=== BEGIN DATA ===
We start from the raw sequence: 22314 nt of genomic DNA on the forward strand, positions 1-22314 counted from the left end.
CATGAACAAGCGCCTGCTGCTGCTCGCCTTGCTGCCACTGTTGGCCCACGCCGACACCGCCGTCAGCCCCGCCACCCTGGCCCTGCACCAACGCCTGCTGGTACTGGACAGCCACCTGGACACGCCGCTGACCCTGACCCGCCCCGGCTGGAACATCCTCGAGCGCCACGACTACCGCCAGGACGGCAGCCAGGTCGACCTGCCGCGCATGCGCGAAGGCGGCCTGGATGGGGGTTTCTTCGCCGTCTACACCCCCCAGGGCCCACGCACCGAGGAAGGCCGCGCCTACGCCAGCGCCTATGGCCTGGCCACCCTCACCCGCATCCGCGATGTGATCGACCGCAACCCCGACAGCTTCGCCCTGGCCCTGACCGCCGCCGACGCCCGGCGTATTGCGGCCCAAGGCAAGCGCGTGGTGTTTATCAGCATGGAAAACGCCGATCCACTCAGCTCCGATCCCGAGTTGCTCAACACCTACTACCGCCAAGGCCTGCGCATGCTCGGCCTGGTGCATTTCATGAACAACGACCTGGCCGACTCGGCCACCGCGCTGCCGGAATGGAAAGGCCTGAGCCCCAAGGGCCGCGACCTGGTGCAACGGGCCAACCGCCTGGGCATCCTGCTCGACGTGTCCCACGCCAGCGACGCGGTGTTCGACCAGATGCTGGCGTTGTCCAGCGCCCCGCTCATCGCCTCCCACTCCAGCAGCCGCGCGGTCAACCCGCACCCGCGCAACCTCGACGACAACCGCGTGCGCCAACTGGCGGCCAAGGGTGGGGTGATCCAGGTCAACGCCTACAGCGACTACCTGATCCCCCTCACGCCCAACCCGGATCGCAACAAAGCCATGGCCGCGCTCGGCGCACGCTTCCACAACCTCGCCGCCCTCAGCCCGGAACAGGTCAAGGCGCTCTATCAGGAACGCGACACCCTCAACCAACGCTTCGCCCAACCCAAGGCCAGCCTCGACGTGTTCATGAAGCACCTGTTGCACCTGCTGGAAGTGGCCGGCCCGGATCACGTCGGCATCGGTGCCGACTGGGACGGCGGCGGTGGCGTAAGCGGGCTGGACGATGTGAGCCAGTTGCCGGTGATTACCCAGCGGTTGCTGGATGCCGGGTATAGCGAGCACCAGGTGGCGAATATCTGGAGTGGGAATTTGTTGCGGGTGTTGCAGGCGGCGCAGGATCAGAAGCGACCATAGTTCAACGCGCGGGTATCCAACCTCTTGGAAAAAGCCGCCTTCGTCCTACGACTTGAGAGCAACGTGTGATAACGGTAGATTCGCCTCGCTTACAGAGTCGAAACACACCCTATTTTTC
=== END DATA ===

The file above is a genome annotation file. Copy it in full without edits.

We start from the raw sequence: 22314 nt of genomic DNA on the forward strand, positions 1-22314 counted from the left end.
CATGAACAAGCGCCTGCTGCTGCTCGCCTTGCTGCCACTGTTGGCCCACGCCGACACCGCCGTCAGCCCCGCCACCCTGGCCCTGCACCAACGCCTGCTGGTACTGGACAGCCACCTGGACACGCCGCTGACCCTGACCCGCCCCGGCTGGAACATCCTCGAGCGCCACGACTACCGCCAGGACGGCAGCCAGGTCGACCTGCCGCGCATGCGCGAAGGCGGCCTGGATGGGGGTTTCTTCGCCGTCTACACCCCCCAGGGCCCACGCACCGAGGAAGGCCGCGCCTACGCCAGCGCCTATGGCCTGGCCACCCTCACCCGCATCCGCGATGTGATCGACCGCAACCCCGACAGCTTCGCCCTGGCCCTGACCGCCGCCGACGCCCGGCGTATTGCGGCCCAAGGCAAGCGCGTGGTGTTTATCAGCATGGAAAACGCCGATCCACTCAGCTCCGATCCCGAGTTGCTCAACACCTACTACCGCCAAGGCCTGCGCATGCTCGGCCTGGTGCATTTCATGAACAACGACCTGGCCGACTCGGCCACCGCGCTGCCGGAATGGAAAGGCCTGAGCCCCAAGGGCCGCGACCTGGTGCAACGGGCCAACCGCCTGGGCATCCTGCTCGACGTGTCCCACGCCAGCGACGCGGTGTTCGACCAGATGCTGGCGTTGTCCAGCGCCCCGCTCATCGCCTCCCACTCCAGCAGCCGCGCGGTCAACCCGCACCCGCGCAACCTCGACGACAACCGCGTGCGCCAACTGGCGGCCAAGGGTGGGGTGATCCAGGTCAACGCCTACAGCGACTACCTGATCCCCCTCACGCCCAACCCGGATCGCAACAAAGCCATGGCCGCGCTCGGCGCACGCTTCCACAACCTCGCCGCCCTCAGCCCGGAACAGGTCAAGGCGCTCTATCAGGAACGCGACACCCTCAACCAACGCTTCGCCCAACCCAAGGCCAGCCTCGACGTGTTCATGAAGCACCTGTTGCACCTGCTGGAAGTGGCCGGCCCGGATCACGTCGGCATCGGTGCCGACTGGGACGGCGGCGGTGGCGTAAGCGGGCTGGACGATGTGAGCCAGTTGCCGGTGATTACCCAGCGGTTGCTGGATGCCGGGTATAGCGAGCACCAGGTGGCGAATATCTGGAGTGGGAATTTGTTGCGGGTGTTGCAGGCGGCGCAGGATCAGAAGCGACCATAGTTCAACGCGCGGGTATCCAACCTCTTGGAAAAAGCCGCCTTCGTCCTACGACTTGAGAGCAACGTGTGATAACGGTAGATTCGCCTCGCTTACAGAGTCGAAACACACCCTATTTTTC